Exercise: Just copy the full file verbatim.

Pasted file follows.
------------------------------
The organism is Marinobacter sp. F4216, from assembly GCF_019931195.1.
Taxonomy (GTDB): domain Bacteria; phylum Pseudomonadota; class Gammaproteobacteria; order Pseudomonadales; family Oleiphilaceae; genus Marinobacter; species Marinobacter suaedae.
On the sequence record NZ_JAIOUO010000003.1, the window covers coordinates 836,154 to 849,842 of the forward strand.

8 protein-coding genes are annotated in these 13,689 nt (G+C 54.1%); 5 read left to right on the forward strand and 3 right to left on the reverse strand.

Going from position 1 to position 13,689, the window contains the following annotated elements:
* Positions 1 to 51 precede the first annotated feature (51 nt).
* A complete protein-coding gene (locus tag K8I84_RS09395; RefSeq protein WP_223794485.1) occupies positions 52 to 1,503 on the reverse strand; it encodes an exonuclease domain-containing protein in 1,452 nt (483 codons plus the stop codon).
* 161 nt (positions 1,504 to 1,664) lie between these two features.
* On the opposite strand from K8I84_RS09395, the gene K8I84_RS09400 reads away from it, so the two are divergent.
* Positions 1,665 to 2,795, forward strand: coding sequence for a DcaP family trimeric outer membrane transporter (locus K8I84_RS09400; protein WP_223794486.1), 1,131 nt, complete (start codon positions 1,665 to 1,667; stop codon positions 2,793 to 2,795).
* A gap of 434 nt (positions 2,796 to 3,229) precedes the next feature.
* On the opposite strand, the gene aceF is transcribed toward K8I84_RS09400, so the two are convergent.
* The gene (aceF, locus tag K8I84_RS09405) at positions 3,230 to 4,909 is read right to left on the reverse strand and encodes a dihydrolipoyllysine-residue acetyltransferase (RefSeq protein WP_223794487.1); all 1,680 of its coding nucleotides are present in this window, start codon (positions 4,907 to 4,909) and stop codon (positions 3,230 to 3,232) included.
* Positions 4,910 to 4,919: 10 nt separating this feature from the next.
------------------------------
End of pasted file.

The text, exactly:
The organism is Marinobacter sp. F4216, from assembly GCF_019931195.1.
Taxonomy (GTDB): domain Bacteria; phylum Pseudomonadota; class Gammaproteobacteria; order Pseudomonadales; family Oleiphilaceae; genus Marinobacter; species Marinobacter suaedae.
On the sequence record NZ_JAIOUO010000003.1, the window covers coordinates 836,154 to 849,842 of the forward strand.

8 protein-coding genes are annotated in these 13,689 nt (G+C 54.1%); 5 read left to right on the forward strand and 3 right to left on the reverse strand.

Going from position 1 to position 13,689, the window contains the following annotated elements:
* Positions 1 to 51 precede the first annotated feature (51 nt).
* A complete protein-coding gene (locus tag K8I84_RS09395; RefSeq protein WP_223794485.1) occupies positions 52 to 1,503 on the reverse strand; it encodes an exonuclease domain-containing protein in 1,452 nt (483 codons plus the stop codon).
* 161 nt (positions 1,504 to 1,664) lie between these two features.
* On the opposite strand from K8I84_RS09395, the gene K8I84_RS09400 reads away from it, so the two are divergent.
* Positions 1,665 to 2,795, forward strand: coding sequence for a DcaP family trimeric outer membrane transporter (locus K8I84_RS09400; protein WP_223794486.1), 1,131 nt, complete (start codon positions 1,665 to 1,667; stop codon positions 2,793 to 2,795).
* A gap of 434 nt (positions 2,796 to 3,229) precedes the next feature.
* On the opposite strand, the gene aceF is transcribed toward K8I84_RS09400, so the two are convergent.
* The gene (aceF, locus tag K8I84_RS09405) at positions 3,230 to 4,909 is read right to left on the reverse strand and encodes a dihydrolipoyllysine-residue acetyltransferase (RefSeq protein WP_223794487.1); all 1,680 of its coding nucleotides are present in this window, start codon (positions 4,907 to 4,909) and stop codon (positions 3,230 to 3,232) included.
* Positions 4,910 to 4,919: 10 nt separating this feature from the next.